Leon hates when I sing, which I love to do, so that’s unfortunate, so I wasn’t expecting him to listen to my story. But I was thrilled to discover that I had his rapt attention at this point. This is especially important since the others follow whatever he wants to do.

So now the boys had settled down and were listening closely.

The man pulled and pulled on the carrot, but he couldn’t pull it out. So he called for his wife. They pulled and pulled, but it didn’t come out. So they called for their son, Leon. Leon pulled on Mommy (changed it up here), who pulled on Daddy, but it still wouldn’t come up. I think you can imagine what happens next. One by one, we called Peter, then Phillip, then Ryan, and finally Rosie.

Here Leon interjected.

“Mama! Que Rosie la rompe con sus dientes!”

“Ooh, good idea Leon!” So along came Rosie and she dug with her claws and gnashed with her teeth and chopped the carrot up into pieces. Then we all put the pieces into the wheelbarrow and made carrot soup.

At this point we had arrived at our destination and we happily disembarked.

Success!!

Wow! It was an encouraging start to this homeschooling journey.

I learned that I can tell stories. I learned that story-telling is fun, creative, engaging, and the pace can be perfectly calibrated so that we finish just as we need to.

I think storytelling will be incredibly beneficial to my boys. They are less eloquent than other children their age and produce very little English (most of their speech is in Spanish, though they understand English).

I think this concentration on storytelling will be help boost their English prowess. And I’m looking forward to a bit of storytelling therapy, where I can help impart wisdom to get them through the struggles of their days through a fun story whose characters they identify with.

Preparing for homeschooling, Montessori-style: teaching my kids to work in their own space

Now that I’ve decided I’m going to homeschool, I need to think about how we’ll homeschool. I’ve always been drawn to Montessori. When I was a teacher in a conventional primary school, I incorporated as much Montessori philosophy as I was able to within the constrains of the environment.

In a Montessori school, kids work independently. They choose what they want to work on. They get materials out of storage on their own, work, and put the materials back when they’re finished.

We have a storage cupboard where things are easily accessible to the boys. But we were missing one crucial element: a way to teach the boys not to interrupt each others’ work.

Enter Montessori! They use mats. Each student rolls out a mat on the floor and does their work on their mat. The mat forms a clear boundary that keeps the working student in their space and other students out of their space.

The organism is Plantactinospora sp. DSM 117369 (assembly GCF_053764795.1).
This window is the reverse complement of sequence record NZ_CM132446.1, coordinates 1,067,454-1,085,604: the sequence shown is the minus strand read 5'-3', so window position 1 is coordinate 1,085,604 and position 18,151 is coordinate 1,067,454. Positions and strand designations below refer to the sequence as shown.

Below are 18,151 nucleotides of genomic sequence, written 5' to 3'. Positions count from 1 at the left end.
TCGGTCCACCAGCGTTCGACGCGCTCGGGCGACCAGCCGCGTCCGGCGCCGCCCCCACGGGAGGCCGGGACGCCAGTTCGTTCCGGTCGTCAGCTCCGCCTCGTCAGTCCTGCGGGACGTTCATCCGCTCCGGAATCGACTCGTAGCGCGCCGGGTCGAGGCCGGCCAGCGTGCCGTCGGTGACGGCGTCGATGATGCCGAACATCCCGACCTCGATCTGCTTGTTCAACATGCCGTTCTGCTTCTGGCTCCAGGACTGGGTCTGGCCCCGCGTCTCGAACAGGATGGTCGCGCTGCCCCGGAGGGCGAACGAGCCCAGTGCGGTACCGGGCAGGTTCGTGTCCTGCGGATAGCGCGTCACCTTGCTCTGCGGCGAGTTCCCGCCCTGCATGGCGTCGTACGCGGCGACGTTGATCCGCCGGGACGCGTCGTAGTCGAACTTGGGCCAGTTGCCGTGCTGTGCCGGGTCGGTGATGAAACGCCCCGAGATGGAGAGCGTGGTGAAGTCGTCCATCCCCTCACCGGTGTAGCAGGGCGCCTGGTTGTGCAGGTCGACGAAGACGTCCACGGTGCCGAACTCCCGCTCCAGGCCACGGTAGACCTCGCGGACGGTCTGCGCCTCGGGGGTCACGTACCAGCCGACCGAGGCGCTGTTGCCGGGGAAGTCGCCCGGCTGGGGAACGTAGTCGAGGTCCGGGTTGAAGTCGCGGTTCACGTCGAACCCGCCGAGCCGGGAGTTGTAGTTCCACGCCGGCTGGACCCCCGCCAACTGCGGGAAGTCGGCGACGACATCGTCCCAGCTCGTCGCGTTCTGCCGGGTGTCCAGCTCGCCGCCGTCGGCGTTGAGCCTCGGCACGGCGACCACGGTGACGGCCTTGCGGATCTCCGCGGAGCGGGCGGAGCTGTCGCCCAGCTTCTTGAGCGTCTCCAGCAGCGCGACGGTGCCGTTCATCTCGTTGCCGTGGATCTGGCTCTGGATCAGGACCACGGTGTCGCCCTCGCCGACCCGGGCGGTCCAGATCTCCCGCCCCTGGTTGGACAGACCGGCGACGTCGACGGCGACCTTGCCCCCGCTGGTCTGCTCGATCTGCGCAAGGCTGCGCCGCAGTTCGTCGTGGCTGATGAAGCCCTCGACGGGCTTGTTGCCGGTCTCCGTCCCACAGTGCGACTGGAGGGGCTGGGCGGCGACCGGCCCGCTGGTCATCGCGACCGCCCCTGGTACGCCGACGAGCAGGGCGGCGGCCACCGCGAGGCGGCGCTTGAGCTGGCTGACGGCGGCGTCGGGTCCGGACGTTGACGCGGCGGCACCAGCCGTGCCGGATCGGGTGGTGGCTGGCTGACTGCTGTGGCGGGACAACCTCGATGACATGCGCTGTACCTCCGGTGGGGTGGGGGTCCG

This is huge! They actually worked quietly and independently in their own space. There was no whining because someone grabbed someone else’s piece. They were are all able to focus and do deep work. Even the baby!


This gives me hope that we’ll be able to pull this off. I’m looking forward to gathering materials, creating our environment that’s child-accessible, and creating the culture that will allow everyone to work side-by-side without frustration.

 

Disclaimer: both before AND after this idyllic Montessori-inspired work-time, I had major mom tantrums. It’s a work in progress.

How to make ceviche: raw fish salad!

ceviche-baja-recipe

Ever since I moved to Baja in 2008, I’ve served and been served ceviche at get-togethers.  Ceviche is to choyeros (people from Baja) what brats are to cheeseheads (people from Wisconsin).

Ceviche has a reputation for being an aphrodisiac.  We eat a lot of ceviche and have a million kids, so that might be true, but it’s anecdotal.  What I do know for sure is that it makes you feel so good after you eat it!  No fat, lots of lime, lots of veggies, raw fish.  I definitely feel a good energetic buzz after eating it.  And it’s certainly not heavy and doesn’t make you feel full like those brats and cheeseburgers from back home. Continue reading

Little chicken farmer

Leon is pretty much the hardest thing in my life right now. If you haven’t had a toddler in your life recently, you have no idea. If you used to have toddlers in your life, you have forgotten how terrible it is.

Now I understand the “terrible twos”. I used to think it was about tantrums and being stubborn, but in Leon’s case, it’s all about GETTING INTO EVERYTHING QUICKLY. Continue reading

Tamales, estilo Ranchero!

My husband, mother-in-law and sister-in-law often complain about the state of tamales these days. “Pura masa“, they often say–all dough, no filling. They just don’t make things like they used to, do they?

We finally decided to take matters into our own hands. Ooh, what a busy, delicious day!

First we had to fatten the rooster. We got him up to 8 pounds.

Continue reading

Crazy fad dieting: trying the Whole 30

I’ve never wanted to diet. Ever. Not even as a sensitive female teenager. My worst body issue was acne, and I didn’t know that that had anything to do with diet.

Instead, I’ve always been a strong athlete: volleyball and softball in high school, and rugby in college. Sports were fun, and running around makes you feel good about yourself. As a Midwestern-bred farmer, I know that a diet rich in whole, real food is good for us. I’ve never been scared of whole milk, cream, butter, cheese, bacon, or organic grass-fed meats.

Now, breastfeeding twins, I’m literally melting away. They’re eating me alive. So, believe me, I’m not doing this crazy diet to lose weight.

Instead, I’m doing it to see if I have any food sensitives. Not allergies. I obviously don’t have allergies, because I don’t choke or pass out or anything obvious. But it turns out that my body is telling me things. Continue reading